Daily Tips for Good Oral Hygiene
Bacteria can live in your mouth in the form of plaque, causing cavities and gingivitis, which can lead to periodontal (gum) disease. In order to keep your mouth clean, you must practice good oral hygiene every day.
What is plaque?
Plaque is a sticky layer of material containing bacteria that accumulates on teeth, including where toothbrushes can't reach. Many of the foods you eat cause the bacteria in your mouth to produce acids. Sugary foods are obvious sources of plaque, but there are others you might not realize that can cause harm. Starches such as bread, crackers and cereal also cause acids to form. Plaque also produces substances that irritate the gums, making them red, sensitive and susceptible to bleeding. This can lead to gum disease in which gums pull away from the teeth and form pockets that fill with bacteria and pus. If the gums are not treated, the bone around the teeth can be destroyed and teeth may become loose or have to be removed.
How can I get rid of plaque?
The best way to remove plaque from tooth surfaces is by brushing twice a day with a soft bristle brush and cleaning between your teeth daily. The size and shape of your toothbrush should fit your mouth and allow you to reach all areas easily. Use an antimicrobial toothpaste containing fluoride, which helps protect your teeth from decay. Clean between the teeth once a day with floss or interdentally cleaners to remove plaque from between the teeth, where the toothbrush can't reach. Flossing is essential in preventing gum disease.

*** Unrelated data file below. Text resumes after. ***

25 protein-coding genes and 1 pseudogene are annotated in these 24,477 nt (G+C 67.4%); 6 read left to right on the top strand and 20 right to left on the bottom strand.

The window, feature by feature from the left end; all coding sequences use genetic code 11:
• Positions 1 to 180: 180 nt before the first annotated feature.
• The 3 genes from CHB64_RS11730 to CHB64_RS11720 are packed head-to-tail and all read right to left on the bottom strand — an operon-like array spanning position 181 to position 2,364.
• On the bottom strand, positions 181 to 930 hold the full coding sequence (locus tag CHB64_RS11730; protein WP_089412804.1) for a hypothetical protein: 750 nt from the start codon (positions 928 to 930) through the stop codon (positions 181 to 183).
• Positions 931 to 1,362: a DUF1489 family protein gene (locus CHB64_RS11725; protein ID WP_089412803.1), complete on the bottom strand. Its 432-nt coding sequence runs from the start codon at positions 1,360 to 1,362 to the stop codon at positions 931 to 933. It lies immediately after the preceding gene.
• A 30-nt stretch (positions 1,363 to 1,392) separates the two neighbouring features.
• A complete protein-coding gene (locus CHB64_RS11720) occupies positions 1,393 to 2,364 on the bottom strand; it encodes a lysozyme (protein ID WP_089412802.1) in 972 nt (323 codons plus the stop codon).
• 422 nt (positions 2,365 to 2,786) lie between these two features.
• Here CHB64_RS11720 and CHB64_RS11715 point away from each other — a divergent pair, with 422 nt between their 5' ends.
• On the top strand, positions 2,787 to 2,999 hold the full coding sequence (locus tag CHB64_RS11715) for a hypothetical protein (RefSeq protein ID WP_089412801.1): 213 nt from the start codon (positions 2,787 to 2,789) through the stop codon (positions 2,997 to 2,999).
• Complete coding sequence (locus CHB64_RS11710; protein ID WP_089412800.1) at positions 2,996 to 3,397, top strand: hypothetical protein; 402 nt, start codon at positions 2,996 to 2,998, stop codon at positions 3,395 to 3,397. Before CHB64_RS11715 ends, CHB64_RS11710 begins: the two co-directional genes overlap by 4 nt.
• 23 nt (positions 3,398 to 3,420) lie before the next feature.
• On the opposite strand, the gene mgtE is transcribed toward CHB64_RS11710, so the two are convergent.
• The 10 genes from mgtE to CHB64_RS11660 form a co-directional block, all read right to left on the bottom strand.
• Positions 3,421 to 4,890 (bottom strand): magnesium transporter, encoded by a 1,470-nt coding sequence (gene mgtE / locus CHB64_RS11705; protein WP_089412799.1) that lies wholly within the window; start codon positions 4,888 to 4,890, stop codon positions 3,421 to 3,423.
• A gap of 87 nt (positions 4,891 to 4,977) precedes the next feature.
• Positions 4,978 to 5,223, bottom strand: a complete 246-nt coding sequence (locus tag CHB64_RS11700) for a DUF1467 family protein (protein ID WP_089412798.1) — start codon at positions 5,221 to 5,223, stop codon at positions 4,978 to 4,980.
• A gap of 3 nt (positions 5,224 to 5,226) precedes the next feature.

How do I brush and floss my teeth?
The American Dental Association recommends the following techniques for brushing and flossing your teeth:
• Place your toothbrush at a 45 - degree angle against the gums.
• Move the brush back and forth gently in short (tooth-wide) strokes.
• Brush the outer tooth surfaces, the inner tooth surfaces and the chewing
surfaces of the teeth.
• Use the tip of the brush to clean the inside surfaces of the front teeth by using a gentle up-and-down stroke.
• Brush your tongue to remove bacteria.
• Break off about 18 inches of floss and wind it around the middle fingers of
each hand. Hold the floss tightly between your thumbs and forefingers.
• Guide the floss between your teeth using a gentle rubbing motion.
• When the floss reaches the gum line, curve it into a C shape against one tooth.
• Gently slide it into the space between the gum and the tooth.
• Bring the floss back toward the contact point between the teeth and move the floss up or down the other side to conform the floss to the shape of the tooth.
• Hold the floss tightly against the tooth. Gently rub the side of the tooth, moving the floss away from the gum with up-and-down motions.
• Repeat this method on the rest of your teeth.
Is there anything else I can use to clean my mouth?
- A mouth rinse in addition to daily brushing and flossing can increase the cleanliness of your mouth. Antimicrobial mouth rinses reduce bacteria and plaque activity which cause gingivitis and gum disease. Fluoride mouth rinses also help reduce and prevent tooth decay. Always talk to your dentist about any new products you are interested in trying. Not everyone should use a fluoride mouth rinse. For instance, fluoride rinses are not recommended for children ages six or younger because they may swallow them. Always check the manufacturer's label for precautions and age recommendations and talk with your dentist about the use of fluoride mouth rinse.